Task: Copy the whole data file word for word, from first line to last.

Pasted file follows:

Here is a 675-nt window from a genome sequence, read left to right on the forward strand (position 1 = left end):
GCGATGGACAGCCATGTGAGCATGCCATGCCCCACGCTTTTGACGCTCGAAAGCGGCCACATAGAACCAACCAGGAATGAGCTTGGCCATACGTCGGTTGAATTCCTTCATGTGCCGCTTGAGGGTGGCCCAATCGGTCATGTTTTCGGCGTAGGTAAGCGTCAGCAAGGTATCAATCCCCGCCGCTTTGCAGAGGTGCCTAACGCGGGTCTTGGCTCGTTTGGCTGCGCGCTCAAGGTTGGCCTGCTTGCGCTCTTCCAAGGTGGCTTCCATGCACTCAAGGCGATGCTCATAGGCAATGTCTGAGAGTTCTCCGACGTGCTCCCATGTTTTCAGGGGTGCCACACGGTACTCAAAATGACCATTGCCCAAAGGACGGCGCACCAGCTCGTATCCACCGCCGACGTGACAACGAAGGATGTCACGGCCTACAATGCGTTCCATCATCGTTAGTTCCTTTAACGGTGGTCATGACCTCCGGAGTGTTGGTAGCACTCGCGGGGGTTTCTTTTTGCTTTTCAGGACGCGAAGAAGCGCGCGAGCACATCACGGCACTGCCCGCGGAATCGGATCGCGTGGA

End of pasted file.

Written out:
Here is a 675-nt window from a genome sequence, read left to right on the forward strand (position 1 = left end):
GCGATGGACAGCCATGTGAGCATGCCATGCCCCACGCTTTTGACGCTCGAAAGCGGCCACATAGAACCAACCAGGAATGAGCTTGGCCATACGTCGGTTGAATTCCTTCATGTGCCGCTTGAGGGTGGCCCAATCGGTCATGTTTTCGGCGTAGGTAAGCGTCAGCAAGGTATCAATCCCCGCCGCTTTGCAGAGGTGCCTAACGCGGGTCTTGGCTCGTTTGGCTGCGCGCTCAAGGTTGGCCTGCTTGCGCTCTTCCAAGGTGGCTTCCATGCACTCAAGGCGATGCTCATAGGCAATGTCTGAGAGTTCTCCGACGTGCTCCCATGTTTTCAGGGGTGCCACACGGTACTCAAAATGACCATTGCCCAAAGGACGGCGCACCAGCTCGTATCCACCGCCGACGTGACAACGAAGGATGTCACGGCCTACAATGCGTTCCATCATCGTTAGTTCCTTTAACGGTGGTCATGACCTCCGGAGTGTTGGTAGCACTCGCGGGGGTTTCTTTTTGCTTTTCAGGACGCGAAGAAGCGCGCGAGCACATCACGGCACTGCCCGCGGAATCGGATCGCGTGGA